My name is Lis, I am 2nd year Psychology student in Murdoch University. I am a girl in a woman’s body, I’ll tell you why… I titled this post as ‘unordinary’ because it is. Did I plan to be in Perth 5 years ago? No. I thought I would be working to help build my (ex)husband’s career and a comfortable…
For most people, there are the public and private personas – how you behave and be perceived in private and in public. I have two personas too, but not differentiated by these two categories. Some Friends Said… When I was being assessed for Asperger’s, now subsumed under Autism Spectrum Disorder (ASD), I sought out my old friends from my childhood and…
I don’t really watch Chinese shows or other Asian TV shows, but when I do watch, they are usually in the category of pugilistic films, or with strong historical extracts. I am attracted to the elaborated costumes and setups, and the use of proper Mandarin for that era. Imagine it as the Chinese version of Victorian times, the way the sentences were…
Tony Attwood, best known for his knowledge and expertise in Asperger’s Syndrome, quoted, “You don’t suffer from Asperger’s, you suffer from other people.”. He is right, I don’t suffer from Asperger’s, I suffer from people, and by people, I mean ALL people, on or not on the autism spectrum.
Finding the silver lining and a positive perspective is not to say that I am not hurt or disappointed; it only means that life is tough, I didn’t choose it, but here I am, so I am just trying to make the best out of it. We all should.
Once in a while, logic is put at the back burner, and emotions take over resulting in the overwhelmingly deep sense of loneliness deriving from a collision of rational reasoning and engulfing emotions. An overdrive of emotions yet leaving a sense of emptiness.
The dichotomy of emotions and rationality works like a switch, and there is also an emergency trip switch. Overwhelming and confusing emotions set off anxiety, and anxiety trips the emergency switch to high rational mode. In order to maintain functionality, we talk facts and logic, which can be unacceptable. Imagine this, when someone in your life dies, the only thing you could do was to talk about normality of life cycle – birth and death. It’s a way to explain the particular event – death – to make sense of what is happening; but it would be considered as highly insensitive and inappropriate. Our difference in coping methods divides us in times like this. There should be no right or wrong way to cope, yet our response would be considered offending.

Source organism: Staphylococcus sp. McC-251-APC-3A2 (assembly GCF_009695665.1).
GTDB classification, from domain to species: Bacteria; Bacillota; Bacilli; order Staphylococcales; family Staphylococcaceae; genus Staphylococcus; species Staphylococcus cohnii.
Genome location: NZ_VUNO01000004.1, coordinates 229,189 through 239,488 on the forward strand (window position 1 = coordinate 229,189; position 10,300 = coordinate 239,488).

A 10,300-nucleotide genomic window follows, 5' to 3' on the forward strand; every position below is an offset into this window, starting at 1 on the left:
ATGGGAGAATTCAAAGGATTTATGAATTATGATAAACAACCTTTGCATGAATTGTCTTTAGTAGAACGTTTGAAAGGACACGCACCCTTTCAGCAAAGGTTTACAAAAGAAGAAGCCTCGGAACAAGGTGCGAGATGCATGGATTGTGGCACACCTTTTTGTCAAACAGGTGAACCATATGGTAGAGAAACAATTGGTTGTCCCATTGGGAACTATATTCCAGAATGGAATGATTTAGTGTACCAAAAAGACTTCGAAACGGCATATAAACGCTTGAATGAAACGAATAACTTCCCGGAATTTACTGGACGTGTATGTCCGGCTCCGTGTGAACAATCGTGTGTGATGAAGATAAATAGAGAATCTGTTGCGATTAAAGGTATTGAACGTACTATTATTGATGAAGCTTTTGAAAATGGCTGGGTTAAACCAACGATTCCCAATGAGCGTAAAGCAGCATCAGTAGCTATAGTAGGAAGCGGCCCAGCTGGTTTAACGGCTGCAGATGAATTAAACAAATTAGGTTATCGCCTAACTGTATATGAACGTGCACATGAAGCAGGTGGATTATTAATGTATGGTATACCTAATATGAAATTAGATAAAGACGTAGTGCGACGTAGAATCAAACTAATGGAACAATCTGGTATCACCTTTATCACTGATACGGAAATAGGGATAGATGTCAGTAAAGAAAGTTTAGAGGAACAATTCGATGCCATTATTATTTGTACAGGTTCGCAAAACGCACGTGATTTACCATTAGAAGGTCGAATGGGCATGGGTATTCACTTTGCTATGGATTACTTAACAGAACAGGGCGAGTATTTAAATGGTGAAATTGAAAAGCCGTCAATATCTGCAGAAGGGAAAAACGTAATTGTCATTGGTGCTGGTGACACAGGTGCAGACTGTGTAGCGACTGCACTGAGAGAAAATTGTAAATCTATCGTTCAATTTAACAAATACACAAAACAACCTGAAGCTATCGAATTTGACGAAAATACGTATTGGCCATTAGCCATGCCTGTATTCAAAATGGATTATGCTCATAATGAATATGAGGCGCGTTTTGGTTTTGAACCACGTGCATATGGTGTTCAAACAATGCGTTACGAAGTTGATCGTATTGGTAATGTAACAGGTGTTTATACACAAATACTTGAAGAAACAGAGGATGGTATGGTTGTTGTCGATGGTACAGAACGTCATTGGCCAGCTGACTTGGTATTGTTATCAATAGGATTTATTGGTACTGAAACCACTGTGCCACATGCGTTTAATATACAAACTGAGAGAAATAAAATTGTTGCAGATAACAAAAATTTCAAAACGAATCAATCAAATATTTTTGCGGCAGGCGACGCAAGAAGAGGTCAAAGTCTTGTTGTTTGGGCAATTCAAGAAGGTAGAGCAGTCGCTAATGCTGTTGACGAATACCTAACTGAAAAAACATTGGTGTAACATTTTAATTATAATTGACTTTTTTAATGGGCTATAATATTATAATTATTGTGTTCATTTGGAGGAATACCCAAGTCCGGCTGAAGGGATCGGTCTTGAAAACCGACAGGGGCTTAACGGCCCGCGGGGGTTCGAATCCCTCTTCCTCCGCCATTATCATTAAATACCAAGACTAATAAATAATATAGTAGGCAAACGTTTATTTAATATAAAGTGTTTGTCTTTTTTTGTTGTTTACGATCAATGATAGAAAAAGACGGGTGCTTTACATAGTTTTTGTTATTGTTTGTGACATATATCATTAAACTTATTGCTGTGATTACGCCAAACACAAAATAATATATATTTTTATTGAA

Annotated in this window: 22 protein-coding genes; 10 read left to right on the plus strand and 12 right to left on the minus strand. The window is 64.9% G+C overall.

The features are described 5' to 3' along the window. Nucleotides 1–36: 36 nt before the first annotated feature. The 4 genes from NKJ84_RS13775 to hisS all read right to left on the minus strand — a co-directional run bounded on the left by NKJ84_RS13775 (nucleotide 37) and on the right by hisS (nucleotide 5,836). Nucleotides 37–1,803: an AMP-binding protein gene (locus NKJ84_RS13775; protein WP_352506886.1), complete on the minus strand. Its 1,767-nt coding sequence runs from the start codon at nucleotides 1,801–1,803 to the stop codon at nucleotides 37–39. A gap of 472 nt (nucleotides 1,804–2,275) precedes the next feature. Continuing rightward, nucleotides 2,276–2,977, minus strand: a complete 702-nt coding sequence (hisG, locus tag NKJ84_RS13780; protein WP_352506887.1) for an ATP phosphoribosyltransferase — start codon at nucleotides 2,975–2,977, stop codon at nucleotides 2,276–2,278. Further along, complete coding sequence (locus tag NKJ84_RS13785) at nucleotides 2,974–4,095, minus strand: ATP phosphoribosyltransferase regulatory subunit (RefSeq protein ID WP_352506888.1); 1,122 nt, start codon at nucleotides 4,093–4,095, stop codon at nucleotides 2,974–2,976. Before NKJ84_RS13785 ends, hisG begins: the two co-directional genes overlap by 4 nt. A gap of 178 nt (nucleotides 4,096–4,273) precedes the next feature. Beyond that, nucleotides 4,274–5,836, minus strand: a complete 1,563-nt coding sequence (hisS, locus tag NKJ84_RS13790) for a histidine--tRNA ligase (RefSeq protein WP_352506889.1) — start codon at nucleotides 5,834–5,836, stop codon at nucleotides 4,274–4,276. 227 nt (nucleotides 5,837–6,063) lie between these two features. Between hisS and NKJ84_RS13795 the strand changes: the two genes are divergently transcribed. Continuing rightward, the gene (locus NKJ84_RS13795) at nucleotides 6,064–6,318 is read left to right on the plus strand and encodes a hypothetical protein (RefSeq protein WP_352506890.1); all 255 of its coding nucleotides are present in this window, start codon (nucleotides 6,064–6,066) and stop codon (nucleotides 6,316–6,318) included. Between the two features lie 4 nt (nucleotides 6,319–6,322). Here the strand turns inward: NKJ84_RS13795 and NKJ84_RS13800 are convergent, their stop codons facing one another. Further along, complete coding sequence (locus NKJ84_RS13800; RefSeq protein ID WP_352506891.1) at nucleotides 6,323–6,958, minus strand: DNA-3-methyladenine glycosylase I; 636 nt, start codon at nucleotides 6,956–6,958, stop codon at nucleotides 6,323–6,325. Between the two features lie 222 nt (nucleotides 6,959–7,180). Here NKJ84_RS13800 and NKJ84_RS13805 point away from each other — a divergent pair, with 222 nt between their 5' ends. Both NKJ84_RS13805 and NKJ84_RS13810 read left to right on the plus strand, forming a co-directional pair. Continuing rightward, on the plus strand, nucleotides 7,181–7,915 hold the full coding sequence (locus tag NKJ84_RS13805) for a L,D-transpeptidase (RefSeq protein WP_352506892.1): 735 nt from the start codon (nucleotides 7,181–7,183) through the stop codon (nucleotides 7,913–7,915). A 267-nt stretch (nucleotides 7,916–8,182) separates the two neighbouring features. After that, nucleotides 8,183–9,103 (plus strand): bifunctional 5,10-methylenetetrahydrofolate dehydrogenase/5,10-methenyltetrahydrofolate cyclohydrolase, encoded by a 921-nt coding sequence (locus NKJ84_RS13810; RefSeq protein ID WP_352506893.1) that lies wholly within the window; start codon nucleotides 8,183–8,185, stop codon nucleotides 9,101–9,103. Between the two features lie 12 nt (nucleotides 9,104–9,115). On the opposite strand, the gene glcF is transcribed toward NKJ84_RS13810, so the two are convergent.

Often times, we thought of broken heart as one of the most inconsolable pains in human experiences. I won’t refute that. I realised that it is not the moment when your heart was broken that is most painful; it is the picking up the pieces that hurts most.
Pain has a way to distort our rational thoughts. Shall I say, cognitive dissonance? What we know is that the relationship was once good. We felt happy. The same thoughts that once put a smile to our face, now flow the stream of tears down our cheeks. We are suddenly convinced that those are bad thoughts, and we adjust our behaviours to align with the new feelings.
Sometimes, we confuse missing someone with hating someone. It is okay to miss someone that we may never have in our life anymore. Let the truth be truth because it is sad to have to lie to ourselves.